Article

Impact of inflammation on the osteoarthritic niche: Implications for regenerative medicine

Bone & Joint Research Group, Centre for Human Development, Stem Cells & Regeneration, Human Development & Health, University of Southampton Medical School, Southampton, UK.
Regenerative Medicine (Impact Factor: 3.5). 07/2012; 7(4):551-70. DOI: 10.2217/rme.12.34
Source: PubMed

ABSTRACT Osteoarthritis (OA) is the most common form of arthritis worldwide and is the sixth leading cause of disability. It costs the UK economy approximately 1% of gross national product per annum. With an aging population, the cost of chronic conditions such as OA continues to rise. Historically, treatments for OA have been limited to painkillers, physiotherapy and joint injections. When these fail, patients are referred for joint replacement surgery. With the advent of tissue engineering strategies aimed at generating new bone and cartilage for repair of osteochondral defects, there has been considerable interest in exploiting these techniques to devise new treatments for OA. To date, little consideration has been given to the OA niche and attendant inflammatory milieu for any regenerative skeletal strategy. This review highlights the importance of understanding the osteoarthritic niche in order to modify existing tissue engineering and regenerative medicine strategies for the future treatment of OA.

1 Follower
 · 
214 Views
  • [Show abstract] [Hide abstract]
    ABSTRACT: Osteoarthritis (OA) is a chronic degenerative disease of the articular joint that involves both bone and cartilage degenerative changes. An engineered osteochondral tissue within physiological conditions will be of significant utility in understanding the pathogenesis of OA and testing the efficacy of potential disease-modifying OA drugs (DMOADs). In this study, a dual-chamber bioreactor was fabricated and fitted into a microfluidic base. When the osteochondral construct is inserted, two chambers are formed on either side of the construct (top, chondral; bottom, osseous) that is supplied by different medium streams. These medium conduits are critical to create tissue-specific microenvironments in which chondral and osseous tissues will develop and mature. Human bone marrow stem cell (hBMSCs)-derived constructs were fabricated in situ and cultured within the bioreactor and induced to undergo spatially defined chondrogenic and osteogenic differentiation for 4 weeks in tissue-specific media. We observed tissue specific gene expression and matrix production as well as a basophilic interface suggesting of a developing tidemark. Introduction of interleukin-1β (IL-1β) to either the chondral or osseous medium stream induced strong degradative responses locally as well as in the opposing tissue type. For example, IL-1β treatment of the osseous compartment resulted in a strong catabolic response in the chondral layer as indicated by increase matrix metalloproteinase (MMP) expression and activity and tissue-specific gene expression. This induction was greater than seen with IL-1β application to the chondral component directly, indicative of active biochemical communication between the two tissue layers and supporting the osteochondral nature of OA. The microtissue culture system developed here offers novel capabilities for investigating the physiology of osteochondral tissue and pathogenic mechanisms of OA, and serving as a high-throughput platform to test potential DMOADS.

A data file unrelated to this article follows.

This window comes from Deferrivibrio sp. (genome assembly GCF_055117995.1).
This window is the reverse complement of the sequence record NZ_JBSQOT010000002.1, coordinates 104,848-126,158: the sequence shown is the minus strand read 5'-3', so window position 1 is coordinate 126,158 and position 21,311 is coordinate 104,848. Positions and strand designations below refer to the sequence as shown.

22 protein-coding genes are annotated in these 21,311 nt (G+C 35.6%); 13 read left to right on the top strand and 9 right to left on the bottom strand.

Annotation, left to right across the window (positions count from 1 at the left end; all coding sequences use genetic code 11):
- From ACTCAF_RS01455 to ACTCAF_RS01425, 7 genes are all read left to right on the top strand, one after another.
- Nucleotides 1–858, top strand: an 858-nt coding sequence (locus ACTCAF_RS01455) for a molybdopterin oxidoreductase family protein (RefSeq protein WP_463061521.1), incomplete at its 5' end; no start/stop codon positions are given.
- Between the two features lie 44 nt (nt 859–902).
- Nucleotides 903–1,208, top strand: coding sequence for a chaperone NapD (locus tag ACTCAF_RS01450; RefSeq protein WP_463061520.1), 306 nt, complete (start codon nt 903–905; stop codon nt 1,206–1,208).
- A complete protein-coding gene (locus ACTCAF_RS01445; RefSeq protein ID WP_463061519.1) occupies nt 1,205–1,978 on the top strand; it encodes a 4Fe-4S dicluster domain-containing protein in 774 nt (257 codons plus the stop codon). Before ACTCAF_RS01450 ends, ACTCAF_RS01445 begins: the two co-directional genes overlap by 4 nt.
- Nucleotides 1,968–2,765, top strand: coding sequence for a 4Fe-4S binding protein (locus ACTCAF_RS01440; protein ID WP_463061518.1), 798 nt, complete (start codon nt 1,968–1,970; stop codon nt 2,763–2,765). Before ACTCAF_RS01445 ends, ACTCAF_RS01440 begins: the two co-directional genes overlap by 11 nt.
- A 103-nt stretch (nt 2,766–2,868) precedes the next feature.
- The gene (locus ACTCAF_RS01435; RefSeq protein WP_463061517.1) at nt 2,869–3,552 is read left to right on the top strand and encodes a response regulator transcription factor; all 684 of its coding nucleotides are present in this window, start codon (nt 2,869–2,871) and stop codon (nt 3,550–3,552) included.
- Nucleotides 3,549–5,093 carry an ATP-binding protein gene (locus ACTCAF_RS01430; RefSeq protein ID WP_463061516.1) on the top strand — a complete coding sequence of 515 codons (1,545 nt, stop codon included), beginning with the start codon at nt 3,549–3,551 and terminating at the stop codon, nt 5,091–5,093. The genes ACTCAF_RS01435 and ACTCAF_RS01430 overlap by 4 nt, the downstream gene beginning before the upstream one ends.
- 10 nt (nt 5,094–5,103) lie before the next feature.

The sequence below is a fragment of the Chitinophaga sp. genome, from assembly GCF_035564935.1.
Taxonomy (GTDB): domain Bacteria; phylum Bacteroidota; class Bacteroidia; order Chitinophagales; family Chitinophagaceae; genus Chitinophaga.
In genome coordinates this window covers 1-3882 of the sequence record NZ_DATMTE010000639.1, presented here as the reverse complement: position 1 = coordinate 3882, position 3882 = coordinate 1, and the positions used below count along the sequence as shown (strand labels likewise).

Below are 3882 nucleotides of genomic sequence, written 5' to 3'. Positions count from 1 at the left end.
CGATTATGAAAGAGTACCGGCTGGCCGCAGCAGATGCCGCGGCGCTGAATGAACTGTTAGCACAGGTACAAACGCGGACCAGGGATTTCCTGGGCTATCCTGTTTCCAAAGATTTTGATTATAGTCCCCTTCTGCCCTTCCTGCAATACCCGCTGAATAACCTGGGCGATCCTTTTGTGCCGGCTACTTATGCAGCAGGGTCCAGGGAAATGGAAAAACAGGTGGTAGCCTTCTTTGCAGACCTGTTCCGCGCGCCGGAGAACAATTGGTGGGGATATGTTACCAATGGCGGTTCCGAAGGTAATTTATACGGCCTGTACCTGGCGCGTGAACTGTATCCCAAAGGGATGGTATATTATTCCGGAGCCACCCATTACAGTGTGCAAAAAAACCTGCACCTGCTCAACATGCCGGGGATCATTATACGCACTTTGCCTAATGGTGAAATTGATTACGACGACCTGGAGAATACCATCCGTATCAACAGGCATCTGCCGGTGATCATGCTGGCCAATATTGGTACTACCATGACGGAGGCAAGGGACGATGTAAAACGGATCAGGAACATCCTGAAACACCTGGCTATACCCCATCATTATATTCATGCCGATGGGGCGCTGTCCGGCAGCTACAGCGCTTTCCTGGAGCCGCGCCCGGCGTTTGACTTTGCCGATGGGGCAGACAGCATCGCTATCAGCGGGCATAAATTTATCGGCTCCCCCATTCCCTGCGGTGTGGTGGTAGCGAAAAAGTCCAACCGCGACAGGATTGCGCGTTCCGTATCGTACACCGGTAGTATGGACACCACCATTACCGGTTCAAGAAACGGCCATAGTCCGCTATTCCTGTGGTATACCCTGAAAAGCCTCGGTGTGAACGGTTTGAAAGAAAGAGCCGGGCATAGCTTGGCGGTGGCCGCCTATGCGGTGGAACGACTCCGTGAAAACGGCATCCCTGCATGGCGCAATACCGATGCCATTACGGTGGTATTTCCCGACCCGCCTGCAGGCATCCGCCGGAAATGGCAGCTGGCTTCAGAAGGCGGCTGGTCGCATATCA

Molecular Pharmaceutics 05/2014; 11(7). DOI:10.1021/mp500136b · 4.79 Impact Factor